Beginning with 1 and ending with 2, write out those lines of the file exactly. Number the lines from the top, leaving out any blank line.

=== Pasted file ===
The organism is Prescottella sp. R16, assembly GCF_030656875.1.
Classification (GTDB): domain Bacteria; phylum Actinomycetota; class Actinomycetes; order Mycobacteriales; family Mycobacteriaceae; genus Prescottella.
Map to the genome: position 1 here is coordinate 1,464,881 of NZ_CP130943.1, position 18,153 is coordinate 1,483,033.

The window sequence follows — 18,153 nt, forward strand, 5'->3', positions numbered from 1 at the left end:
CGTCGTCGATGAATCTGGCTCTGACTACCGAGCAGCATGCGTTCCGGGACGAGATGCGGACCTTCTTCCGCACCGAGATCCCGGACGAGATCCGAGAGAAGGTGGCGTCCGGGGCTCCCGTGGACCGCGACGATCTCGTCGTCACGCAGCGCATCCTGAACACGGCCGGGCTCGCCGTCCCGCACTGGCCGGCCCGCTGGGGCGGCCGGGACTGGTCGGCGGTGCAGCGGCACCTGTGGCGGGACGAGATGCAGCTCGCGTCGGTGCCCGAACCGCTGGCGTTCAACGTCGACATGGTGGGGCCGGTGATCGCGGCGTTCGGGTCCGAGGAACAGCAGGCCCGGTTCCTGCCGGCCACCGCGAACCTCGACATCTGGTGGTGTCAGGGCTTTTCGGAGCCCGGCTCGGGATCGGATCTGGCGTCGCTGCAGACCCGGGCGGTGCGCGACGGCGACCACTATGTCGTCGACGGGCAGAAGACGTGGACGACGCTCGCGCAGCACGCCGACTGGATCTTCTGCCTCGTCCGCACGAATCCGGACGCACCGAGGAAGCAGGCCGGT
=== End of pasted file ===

The organism is Prescottella sp. R16, assembly GCF_030656875.1.
Classification (GTDB): domain Bacteria; phylum Actinomycetota; class Actinomycetes; order Mycobacteriales; family Mycobacteriaceae; genus Prescottella.